This year’s housing market has been high-stakes. Prices skyrocketed, bidding wars were rampant and, thanks to remote work, demand was strong in virtually every market across the U.S. It was a challenging landscape for buyers, to say the least.
But just as the weather has started to cool (a welcome reprieve here in Texas), it seems housing has started to chill as well.
To be clear: That doesn’t mean a buyer’s market is in the cards — nor is there any indication prices will start to decrease any time soon. What the data does point to, however, is a slightly more manageable market than buyers have seen so far this year.
“The housing market has absolutely cooled from where it was this past winter and spring,” says Greg Aponte, head of business intelligence and data science at real estate platform Orchard. “It’s not completely cool — just cooler from what it once was.”
What does that mean if you’re eyeing a home purchase this winter or into 2022? Here’s what you can expect.
1. Slower home price appreciation
Home prices have increased at breakneck speeds over the last year. In April, Realtor.com data showed prices on active home listings up a whopping 17.2% compared to a year prior. In October, that bump declined considerably, falling to just 8.6%.
Fortunately, experts predict that slower growth will continue as we head into 2022. According to data firm CoreLogic, annual price growth should slow to 2% by next September. Other organizations, including mortgage purchaser Freddie Mac and the Mortgage Bankers Association, predict total 2022 price increases in the 5% to 7% range.
“When looking at those figures, it's easy to say that it's cooling down, but that simply indicates that we're heading into a much healthier housing market,” says Marcus Larrea, broker associate at Palm Paradise Real Estate in Florida. “A healthy, balanced market typically sees appreciation of approximately 3% each year.”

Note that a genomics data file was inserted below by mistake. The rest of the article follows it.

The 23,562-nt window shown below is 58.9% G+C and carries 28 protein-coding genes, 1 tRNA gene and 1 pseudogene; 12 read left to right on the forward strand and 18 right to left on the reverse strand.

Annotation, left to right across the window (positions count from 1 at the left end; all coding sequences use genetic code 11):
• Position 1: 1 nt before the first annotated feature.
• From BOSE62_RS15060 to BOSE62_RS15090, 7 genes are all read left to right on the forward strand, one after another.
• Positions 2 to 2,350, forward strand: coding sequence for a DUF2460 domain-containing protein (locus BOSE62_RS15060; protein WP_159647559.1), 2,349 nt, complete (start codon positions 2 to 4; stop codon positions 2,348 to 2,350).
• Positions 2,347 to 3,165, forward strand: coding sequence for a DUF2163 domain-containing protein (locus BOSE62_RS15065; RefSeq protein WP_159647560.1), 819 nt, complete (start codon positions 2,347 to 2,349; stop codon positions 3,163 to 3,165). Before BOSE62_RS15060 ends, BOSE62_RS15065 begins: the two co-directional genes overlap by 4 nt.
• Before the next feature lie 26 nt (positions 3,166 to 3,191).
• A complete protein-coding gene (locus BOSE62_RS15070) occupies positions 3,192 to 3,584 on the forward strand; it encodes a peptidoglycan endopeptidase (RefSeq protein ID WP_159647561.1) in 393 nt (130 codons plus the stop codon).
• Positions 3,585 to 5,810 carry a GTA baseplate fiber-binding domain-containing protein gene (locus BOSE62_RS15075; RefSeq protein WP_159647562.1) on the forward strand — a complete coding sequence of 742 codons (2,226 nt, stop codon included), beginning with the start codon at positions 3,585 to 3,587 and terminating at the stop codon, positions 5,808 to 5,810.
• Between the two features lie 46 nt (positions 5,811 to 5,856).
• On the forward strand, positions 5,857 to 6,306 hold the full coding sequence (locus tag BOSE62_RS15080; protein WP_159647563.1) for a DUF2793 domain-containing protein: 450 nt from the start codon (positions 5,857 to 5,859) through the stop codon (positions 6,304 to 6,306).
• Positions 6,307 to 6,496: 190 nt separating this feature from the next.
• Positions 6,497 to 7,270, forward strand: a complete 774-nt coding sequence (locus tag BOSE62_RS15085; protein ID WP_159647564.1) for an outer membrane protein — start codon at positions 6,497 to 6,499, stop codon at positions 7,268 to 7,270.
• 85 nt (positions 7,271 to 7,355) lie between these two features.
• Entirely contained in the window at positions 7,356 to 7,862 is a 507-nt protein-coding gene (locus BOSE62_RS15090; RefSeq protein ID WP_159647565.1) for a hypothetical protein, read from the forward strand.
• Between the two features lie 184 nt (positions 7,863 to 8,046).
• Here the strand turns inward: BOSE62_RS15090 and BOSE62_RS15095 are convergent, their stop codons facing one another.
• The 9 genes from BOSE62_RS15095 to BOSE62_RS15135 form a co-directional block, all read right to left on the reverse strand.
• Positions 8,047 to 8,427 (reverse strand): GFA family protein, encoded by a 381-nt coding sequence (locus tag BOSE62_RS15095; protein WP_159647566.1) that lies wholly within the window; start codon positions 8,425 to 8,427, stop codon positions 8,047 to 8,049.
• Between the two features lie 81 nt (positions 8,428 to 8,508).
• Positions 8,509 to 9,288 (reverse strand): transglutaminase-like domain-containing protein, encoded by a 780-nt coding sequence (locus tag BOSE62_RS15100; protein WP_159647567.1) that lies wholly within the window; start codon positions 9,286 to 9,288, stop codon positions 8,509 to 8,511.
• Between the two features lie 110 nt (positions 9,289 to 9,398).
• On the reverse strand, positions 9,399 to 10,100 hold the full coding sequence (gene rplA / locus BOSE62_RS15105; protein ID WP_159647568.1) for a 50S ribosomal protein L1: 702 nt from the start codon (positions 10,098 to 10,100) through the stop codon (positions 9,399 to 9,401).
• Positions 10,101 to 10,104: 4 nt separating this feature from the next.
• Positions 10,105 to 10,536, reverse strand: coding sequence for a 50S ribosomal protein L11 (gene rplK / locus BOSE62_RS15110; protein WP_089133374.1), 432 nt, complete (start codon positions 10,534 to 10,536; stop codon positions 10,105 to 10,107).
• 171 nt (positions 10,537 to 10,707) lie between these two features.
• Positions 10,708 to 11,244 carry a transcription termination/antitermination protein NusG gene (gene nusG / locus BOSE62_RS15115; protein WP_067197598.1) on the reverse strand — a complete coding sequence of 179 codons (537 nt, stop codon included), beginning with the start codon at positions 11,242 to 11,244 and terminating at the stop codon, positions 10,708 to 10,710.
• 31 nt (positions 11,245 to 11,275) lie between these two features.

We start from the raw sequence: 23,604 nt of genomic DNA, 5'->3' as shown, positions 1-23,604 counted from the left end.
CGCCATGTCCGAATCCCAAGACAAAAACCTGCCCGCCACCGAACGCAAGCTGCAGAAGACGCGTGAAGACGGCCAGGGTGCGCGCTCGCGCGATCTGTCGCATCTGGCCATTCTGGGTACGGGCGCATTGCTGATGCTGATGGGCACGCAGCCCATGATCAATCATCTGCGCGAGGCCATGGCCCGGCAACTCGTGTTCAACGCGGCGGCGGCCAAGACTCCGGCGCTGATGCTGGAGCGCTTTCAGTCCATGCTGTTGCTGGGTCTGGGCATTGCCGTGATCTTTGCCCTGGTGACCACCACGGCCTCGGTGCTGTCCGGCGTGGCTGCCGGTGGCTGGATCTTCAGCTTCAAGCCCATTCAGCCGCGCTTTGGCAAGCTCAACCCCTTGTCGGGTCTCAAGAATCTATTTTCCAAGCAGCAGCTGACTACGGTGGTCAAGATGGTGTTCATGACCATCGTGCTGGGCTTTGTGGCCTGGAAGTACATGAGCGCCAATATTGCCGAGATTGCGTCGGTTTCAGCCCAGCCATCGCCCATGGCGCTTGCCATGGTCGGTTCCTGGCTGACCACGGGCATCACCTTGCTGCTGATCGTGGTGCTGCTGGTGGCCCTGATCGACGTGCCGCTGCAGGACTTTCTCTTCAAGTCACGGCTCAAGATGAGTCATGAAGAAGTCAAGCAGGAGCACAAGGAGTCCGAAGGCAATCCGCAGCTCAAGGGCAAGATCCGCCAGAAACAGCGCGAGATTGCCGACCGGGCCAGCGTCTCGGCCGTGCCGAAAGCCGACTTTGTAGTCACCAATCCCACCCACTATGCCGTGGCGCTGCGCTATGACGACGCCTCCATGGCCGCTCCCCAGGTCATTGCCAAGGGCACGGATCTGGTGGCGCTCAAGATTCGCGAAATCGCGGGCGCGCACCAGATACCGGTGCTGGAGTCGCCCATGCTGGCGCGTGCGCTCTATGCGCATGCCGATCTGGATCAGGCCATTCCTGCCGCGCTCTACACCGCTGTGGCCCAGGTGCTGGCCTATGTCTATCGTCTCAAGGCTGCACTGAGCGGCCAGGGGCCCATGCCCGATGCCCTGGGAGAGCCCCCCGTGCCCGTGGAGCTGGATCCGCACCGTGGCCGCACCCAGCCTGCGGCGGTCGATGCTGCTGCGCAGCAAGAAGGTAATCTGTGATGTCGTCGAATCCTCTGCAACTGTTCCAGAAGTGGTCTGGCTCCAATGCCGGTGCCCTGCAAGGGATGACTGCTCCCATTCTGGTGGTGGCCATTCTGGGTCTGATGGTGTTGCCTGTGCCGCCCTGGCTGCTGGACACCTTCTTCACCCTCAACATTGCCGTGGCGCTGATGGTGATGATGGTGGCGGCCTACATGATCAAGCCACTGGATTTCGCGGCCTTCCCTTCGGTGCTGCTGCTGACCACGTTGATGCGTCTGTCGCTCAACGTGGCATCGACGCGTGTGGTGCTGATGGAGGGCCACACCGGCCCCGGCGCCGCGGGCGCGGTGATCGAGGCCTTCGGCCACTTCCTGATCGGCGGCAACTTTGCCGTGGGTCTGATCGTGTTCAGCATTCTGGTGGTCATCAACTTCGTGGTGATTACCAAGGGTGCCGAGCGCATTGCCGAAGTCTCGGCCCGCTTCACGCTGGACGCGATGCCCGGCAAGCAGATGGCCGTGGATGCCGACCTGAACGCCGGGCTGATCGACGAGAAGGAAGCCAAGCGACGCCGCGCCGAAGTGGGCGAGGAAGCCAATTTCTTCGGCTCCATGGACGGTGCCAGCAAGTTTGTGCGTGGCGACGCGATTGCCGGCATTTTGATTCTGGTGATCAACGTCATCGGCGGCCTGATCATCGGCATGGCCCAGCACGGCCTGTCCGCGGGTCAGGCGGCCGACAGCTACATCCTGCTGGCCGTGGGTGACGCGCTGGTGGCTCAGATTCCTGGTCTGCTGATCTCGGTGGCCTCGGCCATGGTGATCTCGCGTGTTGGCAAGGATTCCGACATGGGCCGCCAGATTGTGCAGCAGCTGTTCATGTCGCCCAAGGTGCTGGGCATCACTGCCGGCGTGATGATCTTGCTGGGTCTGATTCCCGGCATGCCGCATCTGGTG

Another good sign is that price cuts — or the number of active listings seeing price reductions before selling — have increased for the last three months. The share of listings with price reductions is now at 2016 levels, according to Realtor.com data.
2. More affordable listings
Starter home listings have seen a much-needed rise in the back half of this year, and according to real estate brokerage Redfin, new listings in the “most affordable” bucket — those with a median price of $126,500 — increased 32% between the third quarter of 2020 and that of 2021. Those in the “affordable” category, with a median price of $210,000, rose 16%.
According to Redfin’s analysis, much of this has to do with mortgage forbearance plans ending for many homeowners. Forbearance was an option offered to struggling homeowners under the CARES Act, allowing some to hit pause on their mortgage payments due to pandemic-related hardships for up to 18 months. As those options expire, homeowners still having financial difficulty are listing their homes to pay off their mortgages.
Again, there’s a caveat here, and while the increase in listings is certainly helpful to would-be homebuyers, the market is still incredibly low on housing supply overall. In fact, Freddie Mac estimates the U.S. is undersupplied by almost 4 million homes.
As Andreis Bergeron, head of brokerage operations at real estate tech company Awning, puts it, “We still have several years before supply will be able to meet homebuying demand.”
3. Fewer bidding wars
At one point this year, nearly three in four buyers were up against other offers. In October? That share fell to just 59% — a 2021 low.